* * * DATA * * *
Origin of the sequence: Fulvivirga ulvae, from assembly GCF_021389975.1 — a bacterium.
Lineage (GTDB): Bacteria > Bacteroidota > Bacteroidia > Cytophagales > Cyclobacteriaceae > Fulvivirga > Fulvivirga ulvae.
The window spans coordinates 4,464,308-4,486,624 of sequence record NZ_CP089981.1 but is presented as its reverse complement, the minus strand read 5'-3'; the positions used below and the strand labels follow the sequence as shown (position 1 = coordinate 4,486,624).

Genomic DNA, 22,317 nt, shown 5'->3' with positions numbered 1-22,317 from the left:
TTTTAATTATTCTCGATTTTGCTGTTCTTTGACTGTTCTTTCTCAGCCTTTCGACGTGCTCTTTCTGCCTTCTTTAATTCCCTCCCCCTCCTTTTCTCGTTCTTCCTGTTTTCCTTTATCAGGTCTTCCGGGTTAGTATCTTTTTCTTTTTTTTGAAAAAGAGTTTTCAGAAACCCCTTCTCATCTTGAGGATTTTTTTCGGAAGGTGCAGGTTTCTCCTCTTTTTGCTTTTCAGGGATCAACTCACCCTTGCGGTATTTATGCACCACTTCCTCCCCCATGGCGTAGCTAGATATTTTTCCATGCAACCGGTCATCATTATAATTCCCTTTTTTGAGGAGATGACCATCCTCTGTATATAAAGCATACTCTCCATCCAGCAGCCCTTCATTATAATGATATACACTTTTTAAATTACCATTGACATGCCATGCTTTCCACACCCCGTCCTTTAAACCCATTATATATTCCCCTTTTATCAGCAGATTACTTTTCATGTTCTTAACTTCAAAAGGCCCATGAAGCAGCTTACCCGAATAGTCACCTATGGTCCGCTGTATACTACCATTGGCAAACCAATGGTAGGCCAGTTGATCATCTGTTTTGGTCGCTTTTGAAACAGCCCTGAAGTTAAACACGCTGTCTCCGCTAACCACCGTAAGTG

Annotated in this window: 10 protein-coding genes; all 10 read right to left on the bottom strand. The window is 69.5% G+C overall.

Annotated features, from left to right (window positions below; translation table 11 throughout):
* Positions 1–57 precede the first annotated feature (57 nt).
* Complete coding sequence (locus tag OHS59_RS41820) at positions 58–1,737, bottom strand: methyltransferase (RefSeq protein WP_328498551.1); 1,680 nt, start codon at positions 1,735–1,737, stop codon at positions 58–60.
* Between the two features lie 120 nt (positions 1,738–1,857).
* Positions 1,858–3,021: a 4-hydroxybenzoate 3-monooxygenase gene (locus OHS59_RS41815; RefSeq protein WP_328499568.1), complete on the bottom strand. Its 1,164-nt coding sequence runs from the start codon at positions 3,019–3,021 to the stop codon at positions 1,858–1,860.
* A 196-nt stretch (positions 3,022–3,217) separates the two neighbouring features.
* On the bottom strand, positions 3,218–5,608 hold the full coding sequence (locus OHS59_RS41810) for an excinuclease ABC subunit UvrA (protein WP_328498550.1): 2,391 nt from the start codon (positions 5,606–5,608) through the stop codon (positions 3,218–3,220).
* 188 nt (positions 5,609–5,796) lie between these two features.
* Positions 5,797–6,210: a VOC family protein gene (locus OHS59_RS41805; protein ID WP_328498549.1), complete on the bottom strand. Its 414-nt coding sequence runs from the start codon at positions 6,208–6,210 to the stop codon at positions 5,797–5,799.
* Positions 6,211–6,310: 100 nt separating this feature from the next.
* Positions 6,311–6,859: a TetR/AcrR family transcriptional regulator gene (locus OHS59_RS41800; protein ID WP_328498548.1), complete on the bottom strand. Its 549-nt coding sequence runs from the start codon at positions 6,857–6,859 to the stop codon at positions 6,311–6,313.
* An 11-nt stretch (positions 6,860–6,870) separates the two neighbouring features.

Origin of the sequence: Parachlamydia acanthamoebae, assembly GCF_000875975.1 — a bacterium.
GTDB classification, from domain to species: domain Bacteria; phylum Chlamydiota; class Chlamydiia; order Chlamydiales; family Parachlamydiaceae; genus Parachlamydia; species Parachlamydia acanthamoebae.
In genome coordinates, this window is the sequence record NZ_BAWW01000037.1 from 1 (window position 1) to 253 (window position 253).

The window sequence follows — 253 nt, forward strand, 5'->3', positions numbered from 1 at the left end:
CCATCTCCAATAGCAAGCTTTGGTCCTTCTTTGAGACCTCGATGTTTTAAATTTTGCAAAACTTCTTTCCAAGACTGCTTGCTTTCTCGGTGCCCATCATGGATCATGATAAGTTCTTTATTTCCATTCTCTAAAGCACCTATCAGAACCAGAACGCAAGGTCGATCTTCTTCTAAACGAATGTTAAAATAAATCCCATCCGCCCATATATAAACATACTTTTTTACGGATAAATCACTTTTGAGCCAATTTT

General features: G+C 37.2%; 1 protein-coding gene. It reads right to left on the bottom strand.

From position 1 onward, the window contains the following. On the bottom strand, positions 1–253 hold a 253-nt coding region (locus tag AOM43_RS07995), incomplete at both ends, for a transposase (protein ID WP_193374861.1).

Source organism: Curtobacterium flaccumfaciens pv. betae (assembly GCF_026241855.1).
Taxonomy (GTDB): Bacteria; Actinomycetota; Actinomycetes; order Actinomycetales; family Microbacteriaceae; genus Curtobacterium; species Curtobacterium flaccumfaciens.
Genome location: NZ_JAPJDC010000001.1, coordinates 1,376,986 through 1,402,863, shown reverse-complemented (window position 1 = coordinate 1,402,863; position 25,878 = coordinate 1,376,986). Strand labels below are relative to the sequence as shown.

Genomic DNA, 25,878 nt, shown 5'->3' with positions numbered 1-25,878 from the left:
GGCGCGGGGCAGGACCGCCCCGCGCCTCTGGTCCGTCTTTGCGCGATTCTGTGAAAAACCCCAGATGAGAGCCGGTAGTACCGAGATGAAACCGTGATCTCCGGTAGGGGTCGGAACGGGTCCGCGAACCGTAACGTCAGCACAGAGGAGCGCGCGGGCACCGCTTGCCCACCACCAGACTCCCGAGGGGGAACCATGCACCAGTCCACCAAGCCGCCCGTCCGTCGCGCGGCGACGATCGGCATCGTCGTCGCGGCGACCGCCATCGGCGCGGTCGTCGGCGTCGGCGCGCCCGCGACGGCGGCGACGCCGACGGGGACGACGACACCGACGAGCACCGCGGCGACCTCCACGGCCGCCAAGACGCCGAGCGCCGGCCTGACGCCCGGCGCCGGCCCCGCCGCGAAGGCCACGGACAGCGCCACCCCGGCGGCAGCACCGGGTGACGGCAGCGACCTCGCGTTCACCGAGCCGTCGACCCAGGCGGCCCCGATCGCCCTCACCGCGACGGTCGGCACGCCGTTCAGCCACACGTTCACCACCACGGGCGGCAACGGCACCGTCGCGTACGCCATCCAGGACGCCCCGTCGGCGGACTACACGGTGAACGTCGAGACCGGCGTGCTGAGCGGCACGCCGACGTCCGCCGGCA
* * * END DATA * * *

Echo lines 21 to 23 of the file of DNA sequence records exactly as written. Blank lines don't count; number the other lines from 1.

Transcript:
In genome coordinates, this window is the sequence record NZ_BAWW01000037.1 from 1 (window position 1) to 253 (window position 253).

The window sequence follows — 253 nt, forward strand, 5'->3', positions numbered from 1 at the left end:
CCATCTCCAATAGCAAGCTTTGGTCCTTCTTTGAGACCTCGATGTTTTAAATTTTGCAAAACTTCTTTCCAAGACTGCTTGCTTTCTCGGTGCCCATCATGGATCATGATAAGTTCTTTATTTCCATTCTCTAAAGCACCTATCAGAACCAGAACGCAAGGTCGATCTTCTTCTAAACGAATGTTAAAATAAATCCCATCCGCCCATATATAAACATACTTTTTTACGGATAAATCACTTTTGAGCCAATTTT